'Gideon's Torch' -- A Moral Page-Turner

The time is the near future and the new Republican president is a Yankee blue blood who tilts way right, except on moral issues.

The "Christian Alliance" screamed when he won the GOP nomination, then fled to form a third party. Afterwards, some cursed politics. A few began planning rebellion.

The plot twists start early in "Gideon's Torch," the first novel by former Nixon White house counsel Charles Colson and Ellen Santilli Vaughn. A fake patient guns down a famous abortionist. The president responds with a get-tough legal crusade that intimidates pro-life moderates, but invigorates radicals. The government starts promoting late-term abortions, after researchers learn that fetal brain tissue is the key to curing AIDS. So anti-abortion activists cut into an ABC News satellite signal. Then things get complicated.

But there is more to this political thriller than blood, dirty tricks and movie-script editing. The cover needs a warning sticker: Warning -- contains disturbing moral issues. Consider this exchange between the central character, Attorney General Emily Gineen, and a powerful Christian politico.

The key, argues Senator Byron Langer, is that he believes in a "`point of ultimate reality, an absolute from which all truth as we know it flows. You don't, of course. I've read your articles.'

"`I believe in truth, Senator, but it is a truth we discover through debate and consensus. We find it in our collective wisdom.'

"`But truth is not subjective. It is not relative. It is truth. You see, I'm afraid this makes my point,' he said. `We use the same word and mean something totally different.'"

"Gideon's Torch" flows out of the clash between these two world views, said Vaughn, who has written seven other books with Colson and is now writing a novel of her own. It's natural that their fictional politicians, activists, journalists and other true believers get into heated debates, she said.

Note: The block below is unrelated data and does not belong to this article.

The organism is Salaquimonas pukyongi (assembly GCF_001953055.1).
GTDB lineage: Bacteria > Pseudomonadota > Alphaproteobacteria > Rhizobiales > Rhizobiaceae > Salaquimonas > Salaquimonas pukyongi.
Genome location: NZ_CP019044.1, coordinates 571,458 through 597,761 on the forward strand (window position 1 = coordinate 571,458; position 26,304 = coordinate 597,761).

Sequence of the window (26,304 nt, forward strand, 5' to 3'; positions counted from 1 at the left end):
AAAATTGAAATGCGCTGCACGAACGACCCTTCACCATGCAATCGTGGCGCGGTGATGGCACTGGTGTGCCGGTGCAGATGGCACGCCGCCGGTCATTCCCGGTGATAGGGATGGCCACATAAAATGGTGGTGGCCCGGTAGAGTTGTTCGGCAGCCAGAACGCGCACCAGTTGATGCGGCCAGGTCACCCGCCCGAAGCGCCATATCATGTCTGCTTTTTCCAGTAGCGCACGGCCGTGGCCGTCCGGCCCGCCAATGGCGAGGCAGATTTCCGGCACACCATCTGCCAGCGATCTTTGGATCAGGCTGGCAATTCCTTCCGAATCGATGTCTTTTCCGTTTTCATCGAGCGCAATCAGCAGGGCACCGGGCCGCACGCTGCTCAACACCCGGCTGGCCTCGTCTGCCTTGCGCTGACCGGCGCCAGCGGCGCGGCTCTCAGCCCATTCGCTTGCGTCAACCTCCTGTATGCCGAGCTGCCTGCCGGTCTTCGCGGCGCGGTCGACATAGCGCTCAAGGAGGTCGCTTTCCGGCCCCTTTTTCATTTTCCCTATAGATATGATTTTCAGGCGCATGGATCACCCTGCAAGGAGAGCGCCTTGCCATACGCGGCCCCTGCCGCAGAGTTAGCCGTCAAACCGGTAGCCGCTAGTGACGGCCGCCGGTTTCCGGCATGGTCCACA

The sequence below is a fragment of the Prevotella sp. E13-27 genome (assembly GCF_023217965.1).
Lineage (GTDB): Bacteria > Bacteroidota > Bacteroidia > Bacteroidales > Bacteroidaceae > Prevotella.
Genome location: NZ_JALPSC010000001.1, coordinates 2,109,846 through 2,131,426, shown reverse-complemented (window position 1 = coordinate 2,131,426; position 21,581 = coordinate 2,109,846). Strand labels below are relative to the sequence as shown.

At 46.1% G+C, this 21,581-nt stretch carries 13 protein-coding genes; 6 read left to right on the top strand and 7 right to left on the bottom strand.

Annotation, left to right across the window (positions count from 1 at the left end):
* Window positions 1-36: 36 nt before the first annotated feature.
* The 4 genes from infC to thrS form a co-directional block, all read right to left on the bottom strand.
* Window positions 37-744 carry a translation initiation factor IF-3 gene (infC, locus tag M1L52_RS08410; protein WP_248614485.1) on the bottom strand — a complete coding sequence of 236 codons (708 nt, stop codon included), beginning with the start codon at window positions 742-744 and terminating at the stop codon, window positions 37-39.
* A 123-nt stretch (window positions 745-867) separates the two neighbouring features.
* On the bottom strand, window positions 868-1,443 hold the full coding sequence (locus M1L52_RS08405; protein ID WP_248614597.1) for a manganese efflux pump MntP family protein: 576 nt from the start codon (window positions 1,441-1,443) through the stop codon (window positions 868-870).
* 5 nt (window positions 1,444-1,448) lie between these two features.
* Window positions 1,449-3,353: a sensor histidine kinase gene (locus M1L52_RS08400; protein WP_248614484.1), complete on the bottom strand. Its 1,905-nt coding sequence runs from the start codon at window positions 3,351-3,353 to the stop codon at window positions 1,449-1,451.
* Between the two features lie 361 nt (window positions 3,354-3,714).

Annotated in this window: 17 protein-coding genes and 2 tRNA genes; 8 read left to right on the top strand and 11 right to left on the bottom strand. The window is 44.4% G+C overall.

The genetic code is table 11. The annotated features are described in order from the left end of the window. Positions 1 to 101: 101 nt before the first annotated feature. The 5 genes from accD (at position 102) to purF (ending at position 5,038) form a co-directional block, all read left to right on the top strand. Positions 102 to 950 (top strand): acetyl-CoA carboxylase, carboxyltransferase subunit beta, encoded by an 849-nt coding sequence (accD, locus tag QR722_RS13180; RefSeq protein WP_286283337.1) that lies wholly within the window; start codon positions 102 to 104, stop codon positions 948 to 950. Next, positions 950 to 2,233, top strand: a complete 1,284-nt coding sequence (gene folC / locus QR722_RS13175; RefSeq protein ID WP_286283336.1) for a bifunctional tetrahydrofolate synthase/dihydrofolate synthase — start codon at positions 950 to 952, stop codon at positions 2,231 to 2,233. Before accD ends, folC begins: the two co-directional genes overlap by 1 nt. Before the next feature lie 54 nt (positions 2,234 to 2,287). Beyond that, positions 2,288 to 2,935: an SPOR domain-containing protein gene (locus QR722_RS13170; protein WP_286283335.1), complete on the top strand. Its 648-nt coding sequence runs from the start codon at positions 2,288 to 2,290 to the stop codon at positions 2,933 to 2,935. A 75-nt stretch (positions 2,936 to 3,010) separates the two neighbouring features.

"All along, I've said that our goal was to write a book that was part Tom Clancy and part Dostoyevsky," said Vaughn, a Washington, D.C., native with English degrees from the University of Richmond and Georgetown University. "We wanted to write a page-turner, but we also wanted to be able to deal with some critical moral questions that we face as a nation."

It was early in the summer of 1993 that Colson asked Vaughn to work on the novel, continuing a 15-year partnership that began at a conference on the writings of C.S. Lewis. Colson already had the beginning, middle and end sketched in a stack of yellow note pads. The timing of that meeting was crucial, said Vaughn, because the outline already included the suicide of the president's chief counsel and closest friend. Weeks later, President Clinton's counselor, Vince Foster, was found dead. The outline also included a terrorist attack, in an exploding van, on a federal building.

"Obviously, you want this kind of book to have a realistic feel to it," said Vaughn. "But if parts of book seem a bit too close to real life, that's because real life is getting very strange these days."

Vaughn and Colson insist that all of this is fiction. Still, most readers will play name-that-cameo as characters who resemble New Ager Marianne Williamson, columnists Cal Thomas and Nat Hentoff, TV-talker Phil Donohue and others pop up. Watergate fans will recognize Colson's touch, as events veer into the Oval Office, Capitol Hill conferences and other arenas inside the Beltway. The paranoid president often sounds like Richard Nixon.

Behind-the-scenes debates about how to oppose abortion also influenced "Gideon's Torch." After all, the title refers to a biblical account of a battle that was won without violence.

"There are people who have very strong views about the sanctity of life who are so frustrated because they feel they've been marginalized in this society," said Vaughn. "Some of them are being tempted to commit the sin of despair, which could lead them to resort to violence. ... We hope this book shows why they must resist that temptation."